This study compares the relative influences of physiography and anthropogenic pressures on river biota at catchment, riparian corridor, and reach scales. Environmental data, catchment and riparian corridor land use, anthropogenic modifications and biological data were compiled for 301 French sites sampled from 2005 to 2008. First, relationships between anthropogenic pressures and fish and macroinvertebrate assemblages were analysed using redundancy analysis. Second, the influences of physiography and the three scales of human pressures on biological assemblages were measured using variance partitioning. Distributions of fish and macroinvertebrate taxa along the pressure gradients agreed with bio-ecological knowledge. At the reach scale, assemblage variability among the 301 French sites was related to the presence of an impoundment and to poor water quality, while at larger scales it was linked to a gradient from forest to agricultural covers. In addition, a large proportion of the explained variability in assemblage composition was related to complex interactions among factors (~40%) and to physiographic variables (~30%). Furthermore, our results highlight that catchment land use better reflects local water quality impairments than hydromorphological degradations. Finally, this study supports the idea that human pressure effects on river communities are linked at several spatial scales and must be considered jointly.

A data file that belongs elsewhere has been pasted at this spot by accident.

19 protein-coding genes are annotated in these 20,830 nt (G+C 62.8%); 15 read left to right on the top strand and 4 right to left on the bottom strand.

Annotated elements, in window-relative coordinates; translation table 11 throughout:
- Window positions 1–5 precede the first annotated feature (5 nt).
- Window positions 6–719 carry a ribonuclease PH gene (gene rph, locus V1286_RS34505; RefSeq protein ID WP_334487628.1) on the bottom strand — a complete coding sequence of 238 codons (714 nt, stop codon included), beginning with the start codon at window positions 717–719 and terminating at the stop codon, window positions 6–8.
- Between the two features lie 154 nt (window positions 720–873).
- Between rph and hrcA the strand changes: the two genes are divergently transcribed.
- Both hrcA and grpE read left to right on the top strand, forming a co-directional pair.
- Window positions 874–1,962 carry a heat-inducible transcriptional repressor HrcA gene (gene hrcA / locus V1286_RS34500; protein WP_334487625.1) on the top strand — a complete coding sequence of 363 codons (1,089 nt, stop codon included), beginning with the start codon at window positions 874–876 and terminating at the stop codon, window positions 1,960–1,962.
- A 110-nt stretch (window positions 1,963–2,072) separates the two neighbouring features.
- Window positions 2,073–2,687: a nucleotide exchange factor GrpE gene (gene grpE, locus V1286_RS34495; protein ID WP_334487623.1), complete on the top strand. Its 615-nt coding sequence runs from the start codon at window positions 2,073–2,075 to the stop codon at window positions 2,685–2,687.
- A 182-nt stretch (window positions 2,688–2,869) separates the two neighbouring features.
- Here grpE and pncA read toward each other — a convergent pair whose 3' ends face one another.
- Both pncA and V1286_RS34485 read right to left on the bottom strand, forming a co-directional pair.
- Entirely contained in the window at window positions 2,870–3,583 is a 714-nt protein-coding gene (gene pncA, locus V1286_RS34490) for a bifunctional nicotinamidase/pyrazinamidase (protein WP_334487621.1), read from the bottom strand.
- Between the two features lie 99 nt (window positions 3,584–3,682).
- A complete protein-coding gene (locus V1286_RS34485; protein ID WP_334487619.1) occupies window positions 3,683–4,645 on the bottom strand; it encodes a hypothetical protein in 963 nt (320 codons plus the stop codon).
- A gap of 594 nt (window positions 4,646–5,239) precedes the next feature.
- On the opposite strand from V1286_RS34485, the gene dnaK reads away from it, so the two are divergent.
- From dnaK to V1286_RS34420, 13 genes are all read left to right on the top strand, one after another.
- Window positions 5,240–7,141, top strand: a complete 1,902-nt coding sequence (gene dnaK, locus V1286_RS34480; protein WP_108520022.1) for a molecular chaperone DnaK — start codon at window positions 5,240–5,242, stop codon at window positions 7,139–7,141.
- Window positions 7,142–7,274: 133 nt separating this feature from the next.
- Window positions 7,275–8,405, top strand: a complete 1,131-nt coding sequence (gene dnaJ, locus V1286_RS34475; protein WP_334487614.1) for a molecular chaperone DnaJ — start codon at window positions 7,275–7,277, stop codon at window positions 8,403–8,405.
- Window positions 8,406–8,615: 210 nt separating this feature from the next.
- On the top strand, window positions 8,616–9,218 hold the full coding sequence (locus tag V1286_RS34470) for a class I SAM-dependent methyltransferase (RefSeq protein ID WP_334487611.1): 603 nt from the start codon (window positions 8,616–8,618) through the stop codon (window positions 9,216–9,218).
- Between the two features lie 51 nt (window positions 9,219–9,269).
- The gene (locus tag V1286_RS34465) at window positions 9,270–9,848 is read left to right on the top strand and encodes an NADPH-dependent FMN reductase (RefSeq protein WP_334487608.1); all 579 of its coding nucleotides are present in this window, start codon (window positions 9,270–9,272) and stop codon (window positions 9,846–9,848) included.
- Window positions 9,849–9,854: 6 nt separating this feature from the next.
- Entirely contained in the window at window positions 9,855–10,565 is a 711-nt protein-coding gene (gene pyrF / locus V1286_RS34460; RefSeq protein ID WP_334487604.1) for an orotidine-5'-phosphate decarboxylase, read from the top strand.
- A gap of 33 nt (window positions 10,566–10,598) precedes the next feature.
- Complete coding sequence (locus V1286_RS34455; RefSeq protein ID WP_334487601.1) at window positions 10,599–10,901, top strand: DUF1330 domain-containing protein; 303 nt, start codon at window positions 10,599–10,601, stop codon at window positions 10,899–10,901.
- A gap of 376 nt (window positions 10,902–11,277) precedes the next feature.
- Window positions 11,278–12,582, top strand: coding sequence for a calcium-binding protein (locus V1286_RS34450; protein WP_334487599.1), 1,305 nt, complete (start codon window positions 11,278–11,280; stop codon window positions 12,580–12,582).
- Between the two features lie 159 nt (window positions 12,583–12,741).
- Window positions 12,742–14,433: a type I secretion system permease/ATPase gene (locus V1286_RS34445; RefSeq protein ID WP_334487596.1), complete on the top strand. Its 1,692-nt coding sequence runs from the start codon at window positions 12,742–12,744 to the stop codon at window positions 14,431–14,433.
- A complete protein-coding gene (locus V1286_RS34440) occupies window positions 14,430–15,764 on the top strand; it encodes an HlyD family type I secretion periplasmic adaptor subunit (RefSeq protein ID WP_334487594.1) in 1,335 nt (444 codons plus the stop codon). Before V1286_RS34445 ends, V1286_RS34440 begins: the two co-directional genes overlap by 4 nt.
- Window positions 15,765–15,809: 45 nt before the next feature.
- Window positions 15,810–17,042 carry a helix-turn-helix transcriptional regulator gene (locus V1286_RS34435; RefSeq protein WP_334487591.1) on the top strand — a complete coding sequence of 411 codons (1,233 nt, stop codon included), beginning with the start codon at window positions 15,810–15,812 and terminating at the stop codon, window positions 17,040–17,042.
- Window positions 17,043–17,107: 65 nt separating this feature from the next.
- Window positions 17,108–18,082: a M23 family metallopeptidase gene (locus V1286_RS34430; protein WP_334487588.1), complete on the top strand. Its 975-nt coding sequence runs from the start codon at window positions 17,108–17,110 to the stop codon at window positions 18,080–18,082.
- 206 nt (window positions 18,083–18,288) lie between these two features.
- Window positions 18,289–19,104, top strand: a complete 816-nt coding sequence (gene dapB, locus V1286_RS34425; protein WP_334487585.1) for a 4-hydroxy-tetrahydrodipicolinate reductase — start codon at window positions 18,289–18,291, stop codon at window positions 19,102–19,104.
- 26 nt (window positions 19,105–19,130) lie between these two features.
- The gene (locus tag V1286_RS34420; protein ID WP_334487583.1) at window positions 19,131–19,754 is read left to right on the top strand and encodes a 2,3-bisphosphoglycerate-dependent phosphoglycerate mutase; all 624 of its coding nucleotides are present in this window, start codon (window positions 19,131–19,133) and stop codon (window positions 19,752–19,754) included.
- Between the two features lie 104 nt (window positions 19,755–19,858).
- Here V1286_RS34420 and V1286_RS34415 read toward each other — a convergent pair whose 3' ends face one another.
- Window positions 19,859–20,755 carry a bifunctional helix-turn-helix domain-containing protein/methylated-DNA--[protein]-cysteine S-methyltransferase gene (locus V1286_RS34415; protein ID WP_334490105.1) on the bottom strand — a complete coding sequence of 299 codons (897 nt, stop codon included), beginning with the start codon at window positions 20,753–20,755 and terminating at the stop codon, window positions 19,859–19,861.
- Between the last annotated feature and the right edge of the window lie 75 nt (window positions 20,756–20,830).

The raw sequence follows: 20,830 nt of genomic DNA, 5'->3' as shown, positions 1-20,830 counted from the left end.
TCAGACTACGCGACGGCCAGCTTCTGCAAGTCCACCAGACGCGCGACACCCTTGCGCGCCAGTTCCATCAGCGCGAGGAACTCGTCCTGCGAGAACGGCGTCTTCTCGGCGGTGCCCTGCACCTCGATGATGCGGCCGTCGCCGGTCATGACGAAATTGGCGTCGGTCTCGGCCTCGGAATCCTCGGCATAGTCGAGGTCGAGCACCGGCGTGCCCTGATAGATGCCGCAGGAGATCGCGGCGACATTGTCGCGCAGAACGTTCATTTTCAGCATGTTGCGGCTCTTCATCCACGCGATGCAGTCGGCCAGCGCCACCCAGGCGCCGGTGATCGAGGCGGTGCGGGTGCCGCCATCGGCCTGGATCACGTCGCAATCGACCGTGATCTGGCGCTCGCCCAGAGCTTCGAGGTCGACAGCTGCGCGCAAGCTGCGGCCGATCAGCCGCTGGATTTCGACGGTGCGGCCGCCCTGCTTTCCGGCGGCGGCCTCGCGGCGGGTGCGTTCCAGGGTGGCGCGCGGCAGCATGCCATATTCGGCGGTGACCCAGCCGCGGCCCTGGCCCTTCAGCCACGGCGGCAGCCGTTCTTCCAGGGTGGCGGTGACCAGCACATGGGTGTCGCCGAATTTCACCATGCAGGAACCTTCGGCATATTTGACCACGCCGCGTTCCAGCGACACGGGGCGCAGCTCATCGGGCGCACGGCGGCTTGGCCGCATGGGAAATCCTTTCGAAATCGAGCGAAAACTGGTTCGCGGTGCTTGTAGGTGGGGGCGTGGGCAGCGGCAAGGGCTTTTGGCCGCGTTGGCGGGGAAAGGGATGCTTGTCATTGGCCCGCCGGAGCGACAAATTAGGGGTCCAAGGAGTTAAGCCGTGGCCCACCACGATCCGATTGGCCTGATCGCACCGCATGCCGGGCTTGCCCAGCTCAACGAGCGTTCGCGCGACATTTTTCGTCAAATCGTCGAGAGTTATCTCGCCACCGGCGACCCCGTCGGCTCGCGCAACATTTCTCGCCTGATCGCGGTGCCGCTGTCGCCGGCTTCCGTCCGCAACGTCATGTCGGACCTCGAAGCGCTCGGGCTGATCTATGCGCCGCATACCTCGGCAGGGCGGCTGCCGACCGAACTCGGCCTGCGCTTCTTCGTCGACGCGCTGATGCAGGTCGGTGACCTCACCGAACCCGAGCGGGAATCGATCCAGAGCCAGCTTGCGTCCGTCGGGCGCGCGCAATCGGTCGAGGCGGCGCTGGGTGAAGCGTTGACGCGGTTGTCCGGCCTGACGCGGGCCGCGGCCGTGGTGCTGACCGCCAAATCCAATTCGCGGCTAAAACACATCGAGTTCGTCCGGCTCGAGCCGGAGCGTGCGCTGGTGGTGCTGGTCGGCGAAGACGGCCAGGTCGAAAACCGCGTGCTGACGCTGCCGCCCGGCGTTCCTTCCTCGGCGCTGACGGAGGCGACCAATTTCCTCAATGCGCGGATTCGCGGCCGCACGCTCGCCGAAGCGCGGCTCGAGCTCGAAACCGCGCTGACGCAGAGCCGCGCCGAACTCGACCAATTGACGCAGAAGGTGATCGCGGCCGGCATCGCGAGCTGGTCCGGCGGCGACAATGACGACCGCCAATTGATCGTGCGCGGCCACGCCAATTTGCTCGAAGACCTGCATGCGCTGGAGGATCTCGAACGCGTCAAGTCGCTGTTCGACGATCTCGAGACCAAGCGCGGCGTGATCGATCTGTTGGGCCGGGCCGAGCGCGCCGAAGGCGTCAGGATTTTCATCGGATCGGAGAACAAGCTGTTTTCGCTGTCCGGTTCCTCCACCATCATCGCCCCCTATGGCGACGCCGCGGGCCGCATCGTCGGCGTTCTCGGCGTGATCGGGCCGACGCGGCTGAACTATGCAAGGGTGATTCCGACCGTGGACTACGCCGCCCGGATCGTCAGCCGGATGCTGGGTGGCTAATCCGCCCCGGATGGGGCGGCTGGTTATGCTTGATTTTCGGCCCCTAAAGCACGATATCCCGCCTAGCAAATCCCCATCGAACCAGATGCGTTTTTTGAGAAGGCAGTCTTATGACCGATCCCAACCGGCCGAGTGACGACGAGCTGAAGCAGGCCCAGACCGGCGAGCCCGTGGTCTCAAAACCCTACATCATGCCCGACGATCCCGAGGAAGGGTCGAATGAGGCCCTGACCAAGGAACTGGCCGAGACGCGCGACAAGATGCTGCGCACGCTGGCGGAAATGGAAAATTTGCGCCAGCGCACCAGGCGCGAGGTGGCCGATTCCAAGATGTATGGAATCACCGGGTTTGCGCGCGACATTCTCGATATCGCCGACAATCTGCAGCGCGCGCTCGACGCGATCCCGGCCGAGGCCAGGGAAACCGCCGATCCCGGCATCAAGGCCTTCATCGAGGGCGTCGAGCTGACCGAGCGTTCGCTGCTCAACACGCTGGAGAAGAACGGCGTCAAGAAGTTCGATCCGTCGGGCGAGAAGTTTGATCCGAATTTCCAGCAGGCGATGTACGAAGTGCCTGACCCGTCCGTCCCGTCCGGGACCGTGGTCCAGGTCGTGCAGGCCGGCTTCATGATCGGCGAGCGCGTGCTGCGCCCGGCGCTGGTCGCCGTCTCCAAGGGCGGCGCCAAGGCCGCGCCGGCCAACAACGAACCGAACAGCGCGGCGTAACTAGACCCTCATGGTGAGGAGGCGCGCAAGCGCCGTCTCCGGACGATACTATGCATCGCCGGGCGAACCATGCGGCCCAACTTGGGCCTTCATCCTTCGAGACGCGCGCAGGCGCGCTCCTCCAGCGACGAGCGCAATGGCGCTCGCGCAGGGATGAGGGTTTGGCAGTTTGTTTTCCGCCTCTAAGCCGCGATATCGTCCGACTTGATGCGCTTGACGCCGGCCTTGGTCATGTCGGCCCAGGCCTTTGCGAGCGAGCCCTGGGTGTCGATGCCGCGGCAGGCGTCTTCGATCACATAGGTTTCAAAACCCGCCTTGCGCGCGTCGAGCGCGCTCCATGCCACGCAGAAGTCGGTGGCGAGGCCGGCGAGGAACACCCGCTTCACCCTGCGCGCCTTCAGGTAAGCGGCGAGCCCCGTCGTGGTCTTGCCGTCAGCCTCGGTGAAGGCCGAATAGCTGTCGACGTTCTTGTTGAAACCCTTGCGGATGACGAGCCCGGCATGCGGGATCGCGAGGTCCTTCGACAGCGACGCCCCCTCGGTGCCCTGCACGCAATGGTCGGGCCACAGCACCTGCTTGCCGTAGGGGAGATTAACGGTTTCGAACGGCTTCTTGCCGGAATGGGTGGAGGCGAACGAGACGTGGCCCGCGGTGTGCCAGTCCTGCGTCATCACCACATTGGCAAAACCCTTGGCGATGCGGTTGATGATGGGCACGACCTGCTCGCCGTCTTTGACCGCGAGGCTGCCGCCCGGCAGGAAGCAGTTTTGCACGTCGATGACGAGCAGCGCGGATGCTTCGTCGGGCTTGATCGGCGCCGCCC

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This paper is part of the WISER project (Water bodies in Europe: Integrative Systems to assess Ecological status and Recovery) funded by the European Union under the 7th Framework Programme, Theme 6 (Environment including Climate Change) (Contract No. 226273), www.wiser.eu. This work has been supported through a collaboration between Irstea and the French Electric Company (EDF): “HYNES”.
Guest editors: C. K. Feld, A. Borja, L. Carvalho & D. Hering / Water bodies in Europe: integrative systems to assess ecological status and recovery
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Marzin, A., Verdonschot, P.F.M. & Pont, D. The relative influence of catchment, riparian corridor, and reach-scale anthropogenic pressures on fish and macroinvertebrate assemblages in French rivers. Hydrobiologia 704, 375–388 (2013). https://doi.org/10.1007/s10750-012-1254-2
- Redundancy analysis
- Land use
- Human pressures